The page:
Magnificant MUDdy Musings

Friday, February 24 2012

The Evennia MUD Server has been progressing through beta at a good clip, with much effort spent on fine-tuning existing features, and expanding on the already excellent pile of documentation. Much to my delight, the current maintainer, Griatch, has started to blog about Evennia development. If you are at least ...

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Sphinx and Design Documents

Monday, November 28 2011

As I’ve matured as an individual and a developer, I find that I like to spend longer and longer amounts of time in the planning phase before writing too much code. I’ll tinker with some of the technical problems I’m very concerned about, make sure my idea ...

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CouchDB as a MUD server data store

Monday, October 17 2011

I’ve been using CouchDB as the data store for my in-development MUDDawn of the Titans. So far it’s been very enjoyable to work with, through the CouchDB Python module. I’ll take a moment to share my experiences, for those who might be interested.

To provide some ...

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Over the speed bumps

Sunday, October 16 2011

One of the worse parts about writing a codebase from scratch for a specific game is the staggering amount of foundation work that has to happen before you can really start making visible progress. Database layers, object representation and manipulation, account management, exits, and a basic set of global commands ...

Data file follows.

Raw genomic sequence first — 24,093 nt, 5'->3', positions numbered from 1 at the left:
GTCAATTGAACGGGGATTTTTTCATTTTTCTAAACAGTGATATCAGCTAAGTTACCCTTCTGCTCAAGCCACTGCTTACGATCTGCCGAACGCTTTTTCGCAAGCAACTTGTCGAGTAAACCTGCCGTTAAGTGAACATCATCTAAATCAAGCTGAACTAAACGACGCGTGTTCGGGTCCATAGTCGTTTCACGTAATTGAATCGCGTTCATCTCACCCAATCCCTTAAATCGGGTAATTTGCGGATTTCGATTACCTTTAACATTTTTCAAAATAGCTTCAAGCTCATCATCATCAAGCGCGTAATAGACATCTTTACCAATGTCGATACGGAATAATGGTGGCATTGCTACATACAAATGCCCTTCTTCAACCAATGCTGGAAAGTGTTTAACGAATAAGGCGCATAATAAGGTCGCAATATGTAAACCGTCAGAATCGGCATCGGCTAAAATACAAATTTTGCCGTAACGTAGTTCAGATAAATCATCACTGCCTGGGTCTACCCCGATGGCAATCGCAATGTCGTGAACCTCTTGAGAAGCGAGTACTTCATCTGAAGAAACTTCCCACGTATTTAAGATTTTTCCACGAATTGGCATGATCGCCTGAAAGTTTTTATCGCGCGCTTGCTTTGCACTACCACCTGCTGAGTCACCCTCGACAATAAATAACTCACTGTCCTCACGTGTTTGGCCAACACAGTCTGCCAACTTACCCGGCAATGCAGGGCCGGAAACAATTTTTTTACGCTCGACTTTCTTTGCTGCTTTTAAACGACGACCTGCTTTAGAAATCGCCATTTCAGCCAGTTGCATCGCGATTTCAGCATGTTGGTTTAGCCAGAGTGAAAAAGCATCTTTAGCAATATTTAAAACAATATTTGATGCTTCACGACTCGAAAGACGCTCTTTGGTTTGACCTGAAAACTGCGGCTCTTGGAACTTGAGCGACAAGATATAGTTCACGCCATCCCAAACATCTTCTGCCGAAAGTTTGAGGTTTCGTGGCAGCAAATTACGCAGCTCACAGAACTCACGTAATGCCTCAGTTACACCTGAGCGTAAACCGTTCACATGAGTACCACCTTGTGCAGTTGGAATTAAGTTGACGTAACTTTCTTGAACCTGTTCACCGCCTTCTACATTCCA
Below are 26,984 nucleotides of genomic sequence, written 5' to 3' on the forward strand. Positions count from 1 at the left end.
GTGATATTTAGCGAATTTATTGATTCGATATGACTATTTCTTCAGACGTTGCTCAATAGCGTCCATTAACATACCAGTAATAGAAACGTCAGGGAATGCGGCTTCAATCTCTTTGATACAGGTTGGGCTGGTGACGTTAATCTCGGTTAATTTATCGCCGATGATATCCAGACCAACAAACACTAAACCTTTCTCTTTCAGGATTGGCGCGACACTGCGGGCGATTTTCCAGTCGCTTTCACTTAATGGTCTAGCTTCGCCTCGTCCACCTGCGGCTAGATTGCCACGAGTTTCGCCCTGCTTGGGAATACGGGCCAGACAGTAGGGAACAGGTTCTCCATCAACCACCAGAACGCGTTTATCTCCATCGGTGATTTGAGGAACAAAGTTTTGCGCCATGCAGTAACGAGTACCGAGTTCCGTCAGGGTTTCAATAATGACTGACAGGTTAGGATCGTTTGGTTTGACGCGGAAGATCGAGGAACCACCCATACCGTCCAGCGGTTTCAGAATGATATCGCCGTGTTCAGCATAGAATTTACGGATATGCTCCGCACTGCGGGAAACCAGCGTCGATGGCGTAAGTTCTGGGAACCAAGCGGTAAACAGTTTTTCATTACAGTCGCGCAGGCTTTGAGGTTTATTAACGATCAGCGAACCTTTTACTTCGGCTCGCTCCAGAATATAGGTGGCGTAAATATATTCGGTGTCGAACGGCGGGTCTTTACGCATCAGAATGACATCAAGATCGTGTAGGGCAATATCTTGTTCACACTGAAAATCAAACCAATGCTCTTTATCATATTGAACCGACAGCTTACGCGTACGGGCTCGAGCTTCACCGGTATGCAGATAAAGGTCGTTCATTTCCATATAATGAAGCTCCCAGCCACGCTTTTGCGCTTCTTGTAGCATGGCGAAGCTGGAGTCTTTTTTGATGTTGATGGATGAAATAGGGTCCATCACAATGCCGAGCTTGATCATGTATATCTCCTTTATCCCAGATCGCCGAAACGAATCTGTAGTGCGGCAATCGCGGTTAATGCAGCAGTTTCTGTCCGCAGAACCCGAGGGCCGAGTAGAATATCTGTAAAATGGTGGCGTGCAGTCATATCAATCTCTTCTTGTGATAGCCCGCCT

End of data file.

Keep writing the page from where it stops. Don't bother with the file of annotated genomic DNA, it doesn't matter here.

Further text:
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Evennia MUD server grows a proxy

Tuesday, September 06 2011

I’ve obviously been on a bit of a proxied MUD server tangent of late (see here and here). I typically haunt #evennia on FreeNode, and brought the point up to the current maintainer, Griatch, a few weeks ago. As is typical for Griatch when he finds something he likes ...

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dott - now with more proxy

Tuesday, August 30 2011

As mentioned in my previous post about putting a MUD behind a proxy, I’ve been really intrigued by some of the things such a setup would allow. In fact, my motivation was enough to warrant actually trying to implement my own interpretation. My implementation of this split proxy/MUD ...

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A MUD behind a proxy is… potentially great

Tuesday, August 02 2011

My perpetual tinker project is a MUD server that may or may not ever see the light of day. In recent adventures, I pursued using Exocet to make my goal of a mostly interruption-less experience for the players a reality. The attempt worked in most cases, but failed horribly in ...

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Exocet makes code reloading easy

Wednesday, July 20 2011

One of the big philosophical "pillars" I’ve been building my tinker Python MUD on is that cold restarts (restart the process, clients are disconnected) should be exceedingly rare. Code re-loading in Python can be challenging, but Allen Short has nailed it with his Exocet module.

The coolest part for ...

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Of Markdown, REST, and others

Tuesday, July 19 2011

As I’m working on my side project (You should probably watch it on GitHub to stroke my ego), I’ve been toying with how I’ll eventually handle colors and web content. I’m almost fully set against using MUX/MUSH color codes, as those don’t do the ...